Book Review: All Things are Possible

12 Nov

If you’ve recently decided to become the greatest canoe-tripper of all time, to cross continents, to brave coasts, to risk friendships and family to reach your goal … spare yourself.

It’s been done already and it’s unlikely to ever be outdone.

Don’t believe us? Just pick up a copy of Phil Peterson Sr.’s All Things are Possible – The Verlen Kruger Story: 100,000 Miles by Paddle, the biography of a man with the ambition, endurance, and single-mindedness to achieve his full measure of the highs and lows that come from dedicating a life to a single ambition.

All Things are Possible is a veritable Verlen Kruger encyclopedia, tracing his life from birth to death and collecting hundreds of “Kruger Archive” photos to illustrate the book. (There’s even a photo of Kruger’s barn engulfed in flames!). Peterson begins Kruger’s unlikely story with his birth in 1922 in Indiana and follows his life through World War II, when he was a combat flight instructor, through the beginnings of his pre-paddling career in plumbing and the start of his family which would ultimately number nine children.

Kruger didn’t discover canoeing until he was in his forties, but once hooked he took the new pastime as if making up for lost time. In the 1960s he made paddling the centerpiece of family vacations and dove into canoe racing, often with Clint Waddell as his partner.

Racing led to expeditions, and we’re not talking about week-long spins through the Boundary Waters. In 1971 he and Waddell embarked on an 8,000 mile cross-continental paddle from Montreal to the Bering Sea which they completed in 176 days. Using the 55-stroke/minute technique they learned from marathon racing, the pair averaged more than 45 miles of travel per day!

(Still thinking about out-Krugering Kruger?)

From 1980 to 1983 Kruger was occupied, with his son-in-law Steve Landvick, in a 28,000 mile, three-and-a-half year criss-crossing of North America he called the Ultimate Canoe Challenge. The route followed both coasts and included long upstream river stretches. During part of the trip, after Landvick’s infant son died suddenly, Kruger was joined by Valerie Fons.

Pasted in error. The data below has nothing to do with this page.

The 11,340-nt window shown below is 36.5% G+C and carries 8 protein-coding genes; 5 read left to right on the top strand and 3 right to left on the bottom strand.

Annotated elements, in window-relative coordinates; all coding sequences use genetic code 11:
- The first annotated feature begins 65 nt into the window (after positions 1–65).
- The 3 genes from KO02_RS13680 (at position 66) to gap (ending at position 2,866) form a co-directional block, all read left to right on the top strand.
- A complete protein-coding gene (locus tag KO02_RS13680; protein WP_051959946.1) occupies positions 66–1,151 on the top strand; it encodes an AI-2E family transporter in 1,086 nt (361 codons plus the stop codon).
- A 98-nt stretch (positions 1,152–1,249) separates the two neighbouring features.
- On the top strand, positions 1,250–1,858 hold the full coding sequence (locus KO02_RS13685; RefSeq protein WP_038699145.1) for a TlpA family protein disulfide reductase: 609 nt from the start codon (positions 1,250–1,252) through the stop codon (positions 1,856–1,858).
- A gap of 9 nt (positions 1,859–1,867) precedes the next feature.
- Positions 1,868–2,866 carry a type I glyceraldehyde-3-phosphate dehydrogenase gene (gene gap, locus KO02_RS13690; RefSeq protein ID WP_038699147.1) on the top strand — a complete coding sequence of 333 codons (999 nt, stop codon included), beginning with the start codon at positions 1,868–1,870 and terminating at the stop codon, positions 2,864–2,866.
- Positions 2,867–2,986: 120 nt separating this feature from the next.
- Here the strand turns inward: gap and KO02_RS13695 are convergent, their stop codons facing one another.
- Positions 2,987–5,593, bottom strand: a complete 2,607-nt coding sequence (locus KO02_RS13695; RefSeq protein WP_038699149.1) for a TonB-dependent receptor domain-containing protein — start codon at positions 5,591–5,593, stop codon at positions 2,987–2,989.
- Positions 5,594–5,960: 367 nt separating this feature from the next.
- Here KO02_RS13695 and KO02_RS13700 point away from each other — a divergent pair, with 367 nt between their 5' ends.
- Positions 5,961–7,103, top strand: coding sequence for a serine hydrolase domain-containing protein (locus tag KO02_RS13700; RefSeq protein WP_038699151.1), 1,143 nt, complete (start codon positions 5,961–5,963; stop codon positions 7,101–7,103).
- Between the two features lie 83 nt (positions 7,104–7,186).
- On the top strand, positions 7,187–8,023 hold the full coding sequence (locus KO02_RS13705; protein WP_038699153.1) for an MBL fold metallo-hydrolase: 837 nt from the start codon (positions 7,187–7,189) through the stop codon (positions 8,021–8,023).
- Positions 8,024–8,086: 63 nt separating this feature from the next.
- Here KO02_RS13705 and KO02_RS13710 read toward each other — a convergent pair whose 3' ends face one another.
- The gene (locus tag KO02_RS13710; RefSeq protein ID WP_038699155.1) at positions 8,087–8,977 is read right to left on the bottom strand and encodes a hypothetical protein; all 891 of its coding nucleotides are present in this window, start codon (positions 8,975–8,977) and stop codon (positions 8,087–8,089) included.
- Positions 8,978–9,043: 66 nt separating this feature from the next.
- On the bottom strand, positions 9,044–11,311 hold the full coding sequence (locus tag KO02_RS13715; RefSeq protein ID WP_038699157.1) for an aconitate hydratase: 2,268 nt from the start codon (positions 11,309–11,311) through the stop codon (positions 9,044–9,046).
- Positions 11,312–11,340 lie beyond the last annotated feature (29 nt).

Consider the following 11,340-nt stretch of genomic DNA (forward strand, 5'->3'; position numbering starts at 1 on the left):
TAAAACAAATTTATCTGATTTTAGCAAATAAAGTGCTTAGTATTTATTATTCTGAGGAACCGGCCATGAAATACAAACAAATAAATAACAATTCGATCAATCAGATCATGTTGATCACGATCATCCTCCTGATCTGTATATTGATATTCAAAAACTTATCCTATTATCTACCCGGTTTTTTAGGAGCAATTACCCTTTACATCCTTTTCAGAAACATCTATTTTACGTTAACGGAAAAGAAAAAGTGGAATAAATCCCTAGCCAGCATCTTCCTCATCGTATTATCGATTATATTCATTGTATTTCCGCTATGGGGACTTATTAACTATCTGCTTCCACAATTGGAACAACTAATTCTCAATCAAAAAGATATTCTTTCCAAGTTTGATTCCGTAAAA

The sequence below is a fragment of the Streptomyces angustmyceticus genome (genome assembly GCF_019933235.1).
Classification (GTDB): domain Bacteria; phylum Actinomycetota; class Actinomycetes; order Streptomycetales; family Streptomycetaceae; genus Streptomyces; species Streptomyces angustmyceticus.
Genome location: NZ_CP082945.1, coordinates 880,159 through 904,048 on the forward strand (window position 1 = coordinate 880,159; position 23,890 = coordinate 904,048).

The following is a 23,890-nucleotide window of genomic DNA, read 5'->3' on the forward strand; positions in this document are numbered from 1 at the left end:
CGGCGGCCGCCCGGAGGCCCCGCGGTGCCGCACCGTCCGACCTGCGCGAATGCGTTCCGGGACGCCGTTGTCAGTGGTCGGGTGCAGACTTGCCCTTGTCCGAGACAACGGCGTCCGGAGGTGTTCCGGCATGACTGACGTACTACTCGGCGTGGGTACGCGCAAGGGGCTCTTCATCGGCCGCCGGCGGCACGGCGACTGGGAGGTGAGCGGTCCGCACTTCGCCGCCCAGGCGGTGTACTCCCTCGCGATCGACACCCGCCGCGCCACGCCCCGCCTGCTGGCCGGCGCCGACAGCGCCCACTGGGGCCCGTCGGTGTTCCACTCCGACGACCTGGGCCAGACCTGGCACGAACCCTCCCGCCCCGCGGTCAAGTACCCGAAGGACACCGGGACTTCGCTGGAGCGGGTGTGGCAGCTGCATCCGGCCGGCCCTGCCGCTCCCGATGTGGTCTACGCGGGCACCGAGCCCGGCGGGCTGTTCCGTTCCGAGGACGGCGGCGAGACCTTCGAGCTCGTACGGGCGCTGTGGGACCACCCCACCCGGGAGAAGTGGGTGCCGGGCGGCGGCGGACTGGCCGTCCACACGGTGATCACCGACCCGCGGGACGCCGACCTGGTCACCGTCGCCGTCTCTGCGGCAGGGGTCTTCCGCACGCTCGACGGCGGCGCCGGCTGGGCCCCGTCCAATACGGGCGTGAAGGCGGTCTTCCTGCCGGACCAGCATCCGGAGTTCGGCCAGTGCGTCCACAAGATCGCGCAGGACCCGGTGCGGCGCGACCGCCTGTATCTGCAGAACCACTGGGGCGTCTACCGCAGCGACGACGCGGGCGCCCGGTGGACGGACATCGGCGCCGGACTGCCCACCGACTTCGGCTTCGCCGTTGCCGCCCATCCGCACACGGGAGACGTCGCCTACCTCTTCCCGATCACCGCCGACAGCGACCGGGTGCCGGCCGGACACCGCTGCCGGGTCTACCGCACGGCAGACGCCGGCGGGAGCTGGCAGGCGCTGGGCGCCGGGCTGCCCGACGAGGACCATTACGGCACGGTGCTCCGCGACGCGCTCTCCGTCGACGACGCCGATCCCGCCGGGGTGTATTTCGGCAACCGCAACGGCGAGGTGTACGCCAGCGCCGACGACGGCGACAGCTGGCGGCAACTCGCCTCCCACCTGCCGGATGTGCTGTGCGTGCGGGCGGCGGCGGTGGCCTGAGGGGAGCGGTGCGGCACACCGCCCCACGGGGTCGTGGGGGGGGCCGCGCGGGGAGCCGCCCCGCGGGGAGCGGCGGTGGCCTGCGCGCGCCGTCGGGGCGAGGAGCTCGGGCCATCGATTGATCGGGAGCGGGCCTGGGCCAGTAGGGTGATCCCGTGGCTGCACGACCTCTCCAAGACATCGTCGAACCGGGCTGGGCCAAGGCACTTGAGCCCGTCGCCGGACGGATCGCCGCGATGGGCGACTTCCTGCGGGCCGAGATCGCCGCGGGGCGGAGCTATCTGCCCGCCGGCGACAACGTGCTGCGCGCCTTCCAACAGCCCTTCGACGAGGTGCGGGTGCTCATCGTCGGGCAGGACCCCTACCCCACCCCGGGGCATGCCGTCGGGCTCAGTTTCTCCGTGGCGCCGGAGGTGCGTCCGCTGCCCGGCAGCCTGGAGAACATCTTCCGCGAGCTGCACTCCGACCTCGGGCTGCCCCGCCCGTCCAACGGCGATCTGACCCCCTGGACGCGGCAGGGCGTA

The relationship with Fons ultimately ended Kruger’s 39-year-long marriage to his wife Jenny in 1984. Fons and Kruger raced down the Mississippi together in 1984, and were married in 1986. From 1986 to 1989 the newly-weds undertook an epic trip from the Arctic Ocean to the southern tip of South America. But Kruger’s second marriage didn’t last long, nor did a very brief third marriage to a woman who, mysteriously, goes unnamed in the book.

The aging canoeman ultimately recognized that his massive expeditions were “warping my judgment.” In his later years, Kruger’s tripping mellowed, somewhat. Multi-year, multi-watershed epics were replaced by length-of-the-Mississippi races and charity events. Kruger ultimately remarried his first wife Jenny in 1997. They remained together until Kruger’s death in August, 2004 at age 82.

Peterson’s book provides a thorough recounting of Kruger’s long, active life. A reader with only a casual interest in Kruger will be tempted to skim over some of the details Peterson provides, but for paddlers interested in sitting in the canoe of a daring, driven, obsessive, tougher-than-bent-nails tripper, the author takes you along for the whole trip.

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